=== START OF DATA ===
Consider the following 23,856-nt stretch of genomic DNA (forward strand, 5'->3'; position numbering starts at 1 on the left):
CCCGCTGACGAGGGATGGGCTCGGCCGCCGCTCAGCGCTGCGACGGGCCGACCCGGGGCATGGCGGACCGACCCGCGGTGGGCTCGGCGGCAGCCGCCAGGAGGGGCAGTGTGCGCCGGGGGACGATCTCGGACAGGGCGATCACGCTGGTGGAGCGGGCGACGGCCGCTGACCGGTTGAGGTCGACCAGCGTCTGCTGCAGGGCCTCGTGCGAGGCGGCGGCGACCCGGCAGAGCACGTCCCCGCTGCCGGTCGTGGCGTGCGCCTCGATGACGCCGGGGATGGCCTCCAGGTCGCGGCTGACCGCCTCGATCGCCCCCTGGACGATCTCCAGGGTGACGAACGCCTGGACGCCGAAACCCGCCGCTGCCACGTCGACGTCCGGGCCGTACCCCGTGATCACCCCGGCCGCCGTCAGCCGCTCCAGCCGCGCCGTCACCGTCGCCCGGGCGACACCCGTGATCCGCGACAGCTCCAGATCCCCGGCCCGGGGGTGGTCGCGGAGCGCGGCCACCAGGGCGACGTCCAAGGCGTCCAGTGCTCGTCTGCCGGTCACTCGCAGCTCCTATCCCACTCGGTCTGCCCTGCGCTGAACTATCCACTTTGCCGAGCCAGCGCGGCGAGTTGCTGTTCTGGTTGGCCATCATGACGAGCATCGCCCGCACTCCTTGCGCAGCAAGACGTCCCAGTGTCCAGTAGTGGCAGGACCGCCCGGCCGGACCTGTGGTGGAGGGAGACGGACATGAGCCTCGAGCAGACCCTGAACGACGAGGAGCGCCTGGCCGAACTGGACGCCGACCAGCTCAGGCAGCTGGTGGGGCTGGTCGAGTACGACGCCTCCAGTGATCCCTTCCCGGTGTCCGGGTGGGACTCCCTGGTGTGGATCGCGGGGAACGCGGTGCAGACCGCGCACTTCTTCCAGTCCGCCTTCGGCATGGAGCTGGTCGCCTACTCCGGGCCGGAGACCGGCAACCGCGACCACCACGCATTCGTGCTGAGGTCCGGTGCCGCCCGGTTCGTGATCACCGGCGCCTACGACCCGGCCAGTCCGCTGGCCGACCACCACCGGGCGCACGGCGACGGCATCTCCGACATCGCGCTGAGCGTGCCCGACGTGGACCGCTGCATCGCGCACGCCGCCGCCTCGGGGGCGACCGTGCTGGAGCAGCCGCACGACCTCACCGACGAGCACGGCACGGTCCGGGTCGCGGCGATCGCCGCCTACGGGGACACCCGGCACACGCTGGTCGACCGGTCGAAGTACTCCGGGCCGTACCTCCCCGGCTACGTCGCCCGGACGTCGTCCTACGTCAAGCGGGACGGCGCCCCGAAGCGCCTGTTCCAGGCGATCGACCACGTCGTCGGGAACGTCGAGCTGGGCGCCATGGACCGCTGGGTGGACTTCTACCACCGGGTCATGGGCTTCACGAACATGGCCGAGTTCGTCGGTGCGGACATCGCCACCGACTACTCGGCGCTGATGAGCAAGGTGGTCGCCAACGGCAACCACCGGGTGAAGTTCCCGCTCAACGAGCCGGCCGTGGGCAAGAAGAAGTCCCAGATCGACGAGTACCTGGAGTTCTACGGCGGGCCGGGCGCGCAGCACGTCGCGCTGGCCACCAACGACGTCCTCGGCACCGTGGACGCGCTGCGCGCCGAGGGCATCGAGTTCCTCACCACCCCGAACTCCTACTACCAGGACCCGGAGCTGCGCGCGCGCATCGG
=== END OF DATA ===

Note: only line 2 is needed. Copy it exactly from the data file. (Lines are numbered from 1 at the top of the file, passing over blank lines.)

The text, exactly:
CCCGCTGACGAGGGATGGGCTCGGCCGCCGCTCAGCGCTGCGACGGGCCGACCCGGGGCATGGCGGACCGACCCGCGGTGGGCTCGGCGGCAGCCGCCAGGAGGGGCAGTGTGCGCCGGGGGACGATCTCGGACAGGGCGATCACGCTGGTGGAGCGGGCGACGGCCGCTGACCGGTTGAGGTCGACCAGCGTCTGCTGCAGGGCCTCGTGCGAGGCGGCGGCGACCCGGCAGAGCACGTCCCCGCTGCCGGTCGTGGCGTGCGCCTCGATGACGCCGGGGATGGCCTCCAGGTCGCGGCTGACCGCCTCGATCGCCCCCTGGACGATCTCCAGGGTGACGAACGCCTGGACGCCGAAACCCGCCGCTGCCACGTCGACGTCCGGGCCGTACCCCGTGATCACCCCGGCCGCCGTCAGCCGCTCCAGCCGCGCCGTCACCGTCGCCCGGGCGACACCCGTGATCCGCGACAGCTCCAGATCCCCGGCCCGGGGGTGGTCGCGGAGCGCGGCCACCAGGGCGACGTCCAAGGCGTCCAGTGCTCGTCTGCCGGTCACTCGCAGCTCCTATCCCACTCGGTCTGCCCTGCGCTGAACTATCCACTTTGCCGAGCCAGCGCGGCGAGTTGCTGTTCTGGTTGGCCATCATGACGAGCATCGCCCGCACTCCTTGCGCAGCAAGACGTCCCAGTGTCCAGTAGTGGCAGGACCGCCCGGCCGGACCTGTGGTGGAGGGAGACGGACATGAGCCTCGAGCAGACCCTGAACGACGAGGAGCGCCTGGCCGAACTGGACGCCGACCAGCTCAGGCAGCTGGTGGGGCTGGTCGAGTACGACGCCTCCAGTGATCCCTTCCCGGTGTCCGGGTGGGACTCCCTGGTGTGGATCGCGGGGAACGCGGTGCAGACCGCGCACTTCTTCCAGTCCGCCTTCGGCATGGAGCTGGTCGCCTACTCCGGGCCGGAGACCGGCAACCGCGACCACCACGCATTCGTGCTGAGGTCCGGTGCCGCCCGGTTCGTGATCACCGGCGCCTACGACCCGGCCAGTCCGCTGGCCGACCACCACCGGGCGCACGGCGACGGCATCTCCGACATCGCGCTGAGCGTGCCCGACGTGGACCGCTGCATCGCGCACGCCGCCGCCTCGGGGGCGACCGTGCTGGAGCAGCCGCACGACCTCACCGACGAGCACGGCACGGTCCGGGTCGCGGCGATCGCCGCCTACGGGGACACCCGGCACACGCTGGTCGACCGGTCGAAGTACTCCGGGCCGTACCTCCCCGGCTACGTCGCCCGGACGTCGTCCTACGTCAAGCGGGACGGCGCCCCGAAGCGCCTGTTCCAGGCGATCGACCACGTCGTCGGGAACGTCGAGCTGGGCGCCATGGACCGCTGGGTGGACTTCTACCACCGGGTCATGGGCTTCACGAACATGGCCGAGTTCGTCGGTGCGGACATCGCCACCGACTACTCGGCGCTGATGAGCAAGGTGGTCGCCAACGGCAACCACCGGGTGAAGTTCCCGCTCAACGAGCCGGCCGTGGGCAAGAAGAAGTCCCAGATCGACGAGTACCTGGAGTTCTACGGCGGGCCGGGCGCGCAGCACGTCGCGCTGGCCACCAACGACGTCCTCGGCACCGTGGACGCGCTGCGCGCCGAGGGCATCGAGTTCCTCACCACCCCGAACTCCTACTACCAGGACCCGGAGCTGCGCGCGCGCATCGG